Scientists have come up with a new noninvasive blood test that can accurately and efficiently detect the risk of Down syndrome in an unborn child.
Two new studies of the test, which may provide an alternative to amniocentesis and CVS (chorionic villous sampling), were reported in the American Journal of Obstetrics and Gynecology
The test on maternal blood can determine, with a high degree of accuracy, the risk that a fetus has the chromosomal abnormalities that cause Down syndrome and a genetic disorder sometimes known as Edwards syndrome or Trisomy 18. Both procedures carry a risk of miscarriage.
Scientists at Aria Diagnostics in San Jose collaborated with scientists from the University of London to conduct the new research.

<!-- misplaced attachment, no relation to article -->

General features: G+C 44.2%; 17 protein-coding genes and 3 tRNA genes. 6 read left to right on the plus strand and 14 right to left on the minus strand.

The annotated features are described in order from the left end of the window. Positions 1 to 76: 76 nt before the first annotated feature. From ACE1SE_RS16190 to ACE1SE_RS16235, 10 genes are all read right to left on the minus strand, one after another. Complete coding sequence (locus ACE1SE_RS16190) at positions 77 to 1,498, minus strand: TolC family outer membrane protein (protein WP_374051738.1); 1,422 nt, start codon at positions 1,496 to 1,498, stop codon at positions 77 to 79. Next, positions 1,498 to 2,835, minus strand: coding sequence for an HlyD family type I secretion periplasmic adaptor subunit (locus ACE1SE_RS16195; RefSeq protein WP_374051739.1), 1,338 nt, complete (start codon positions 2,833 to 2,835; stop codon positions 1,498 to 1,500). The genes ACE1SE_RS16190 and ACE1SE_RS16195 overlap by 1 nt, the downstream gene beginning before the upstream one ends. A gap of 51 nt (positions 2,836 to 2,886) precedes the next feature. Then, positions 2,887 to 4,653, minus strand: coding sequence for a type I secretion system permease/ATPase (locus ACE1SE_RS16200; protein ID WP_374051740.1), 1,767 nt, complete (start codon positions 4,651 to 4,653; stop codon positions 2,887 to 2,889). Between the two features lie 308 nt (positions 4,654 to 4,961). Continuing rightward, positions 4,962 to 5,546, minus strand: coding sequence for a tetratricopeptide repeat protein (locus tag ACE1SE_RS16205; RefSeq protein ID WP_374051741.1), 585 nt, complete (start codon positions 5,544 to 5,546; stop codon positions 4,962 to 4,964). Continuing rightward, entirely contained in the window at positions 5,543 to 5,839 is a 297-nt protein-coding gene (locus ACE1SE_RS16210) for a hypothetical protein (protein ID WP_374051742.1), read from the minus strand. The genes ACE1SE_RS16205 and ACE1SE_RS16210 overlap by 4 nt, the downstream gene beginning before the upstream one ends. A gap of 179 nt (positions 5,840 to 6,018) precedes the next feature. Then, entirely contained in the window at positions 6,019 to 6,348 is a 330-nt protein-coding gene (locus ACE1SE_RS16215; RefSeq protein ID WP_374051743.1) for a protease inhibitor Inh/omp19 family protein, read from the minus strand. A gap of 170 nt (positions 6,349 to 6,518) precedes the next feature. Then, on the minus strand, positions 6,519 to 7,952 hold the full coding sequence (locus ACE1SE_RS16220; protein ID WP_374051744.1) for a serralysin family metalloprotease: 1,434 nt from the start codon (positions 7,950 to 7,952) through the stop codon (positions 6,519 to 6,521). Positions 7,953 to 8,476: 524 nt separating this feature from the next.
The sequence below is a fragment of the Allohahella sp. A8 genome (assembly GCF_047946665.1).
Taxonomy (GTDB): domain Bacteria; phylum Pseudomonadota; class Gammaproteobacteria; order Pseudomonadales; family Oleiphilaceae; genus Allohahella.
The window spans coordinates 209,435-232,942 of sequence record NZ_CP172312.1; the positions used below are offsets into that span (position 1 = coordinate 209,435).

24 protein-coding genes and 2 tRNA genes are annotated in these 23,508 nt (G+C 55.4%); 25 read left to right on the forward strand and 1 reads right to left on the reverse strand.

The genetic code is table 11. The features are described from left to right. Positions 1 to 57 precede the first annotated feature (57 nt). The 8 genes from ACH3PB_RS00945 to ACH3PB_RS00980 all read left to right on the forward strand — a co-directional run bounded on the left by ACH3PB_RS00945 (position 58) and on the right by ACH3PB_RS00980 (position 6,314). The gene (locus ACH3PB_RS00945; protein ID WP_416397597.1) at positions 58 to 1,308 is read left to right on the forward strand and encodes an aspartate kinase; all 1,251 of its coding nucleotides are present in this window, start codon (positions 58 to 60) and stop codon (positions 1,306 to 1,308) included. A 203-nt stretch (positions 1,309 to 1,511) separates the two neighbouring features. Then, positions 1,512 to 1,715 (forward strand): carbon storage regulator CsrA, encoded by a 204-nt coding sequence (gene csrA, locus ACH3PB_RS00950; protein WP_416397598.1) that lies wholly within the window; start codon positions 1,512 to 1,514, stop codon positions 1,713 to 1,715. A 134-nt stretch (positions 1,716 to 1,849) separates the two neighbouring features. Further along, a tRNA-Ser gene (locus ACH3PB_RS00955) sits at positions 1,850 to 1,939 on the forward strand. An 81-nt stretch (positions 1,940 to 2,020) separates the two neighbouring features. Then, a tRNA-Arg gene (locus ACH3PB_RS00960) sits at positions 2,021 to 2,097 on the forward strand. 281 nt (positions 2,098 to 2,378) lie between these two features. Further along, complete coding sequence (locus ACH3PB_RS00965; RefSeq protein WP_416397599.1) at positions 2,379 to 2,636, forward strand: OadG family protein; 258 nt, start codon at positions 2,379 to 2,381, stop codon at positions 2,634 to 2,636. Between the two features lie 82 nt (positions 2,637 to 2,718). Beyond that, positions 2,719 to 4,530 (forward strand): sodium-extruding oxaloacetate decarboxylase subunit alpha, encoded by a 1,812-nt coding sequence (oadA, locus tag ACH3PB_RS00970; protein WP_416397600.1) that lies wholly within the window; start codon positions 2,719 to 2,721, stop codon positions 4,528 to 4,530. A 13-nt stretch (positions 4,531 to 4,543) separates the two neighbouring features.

Dr. Kypros H. Nicolaides, of the University of London, predicted the testing will be introduced into clinical practice. "It would be useful as a secondary test contingent upon the results of a more universally applicable primary method of screening,” he said. “The extent to which it could be applied as a universal screening tool depends on whether the cost becomes comparable to that of current methods of sonographic and biochemical testing."